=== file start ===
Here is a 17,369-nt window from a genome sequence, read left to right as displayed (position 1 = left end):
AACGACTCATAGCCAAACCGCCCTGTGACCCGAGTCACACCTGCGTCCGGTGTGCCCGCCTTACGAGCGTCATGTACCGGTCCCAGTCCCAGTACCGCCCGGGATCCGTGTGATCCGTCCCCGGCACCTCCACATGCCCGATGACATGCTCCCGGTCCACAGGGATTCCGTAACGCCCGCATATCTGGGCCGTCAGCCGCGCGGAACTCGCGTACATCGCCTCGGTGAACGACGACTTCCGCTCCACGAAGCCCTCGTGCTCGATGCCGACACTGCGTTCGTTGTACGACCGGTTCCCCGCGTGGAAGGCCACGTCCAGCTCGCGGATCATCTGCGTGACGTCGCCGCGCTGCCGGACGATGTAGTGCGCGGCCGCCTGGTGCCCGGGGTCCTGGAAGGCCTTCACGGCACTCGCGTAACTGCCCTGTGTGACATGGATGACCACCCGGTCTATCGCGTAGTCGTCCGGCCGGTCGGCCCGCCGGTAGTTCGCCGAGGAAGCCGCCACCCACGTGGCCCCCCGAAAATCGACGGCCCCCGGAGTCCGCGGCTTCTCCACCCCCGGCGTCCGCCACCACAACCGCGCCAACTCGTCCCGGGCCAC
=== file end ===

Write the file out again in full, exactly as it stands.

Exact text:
Here is a 17,369-nt window from a genome sequence, read left to right as displayed (position 1 = left end):
AACGACTCATAGCCAAACCGCCCTGTGACCCGAGTCACACCTGCGTCCGGTGTGCCCGCCTTACGAGCGTCATGTACCGGTCCCAGTCCCAGTACCGCCCGGGATCCGTGTGATCCGTCCCCGGCACCTCCACATGCCCGATGACATGCTCCCGGTCCACAGGGATTCCGTAACGCCCGCATATCTGGGCCGTCAGCCGCGCGGAACTCGCGTACATCGCCTCGGTGAACGACGACTTCCGCTCCACGAAGCCCTCGTGCTCGATGCCGACACTGCGTTCGTTGTACGACCGGTTCCCCGCGTGGAAGGCCACGTCCAGCTCGCGGATCATCTGCGTGACGTCGCCGCGCTGCCGGACGATGTAGTGCGCGGCCGCCTGGTGCCCGGGGTCCTGGAAGGCCTTCACGGCACTCGCGTAACTGCCCTGTGTGACATGGATGACCACCCGGTCTATCGCGTAGTCGTCCGGCCGGTCGGCCCGCCGGTAGTTCGCCGAGGAAGCCGCCACCCACGTGGCCCCCCGAAAATCGACGGCCCCCGGAGTCCGCGGCTTCTCCACCCCCGGCGTCCGCCACCACAACCGCGCCAACTCGTCCCGGGCCAC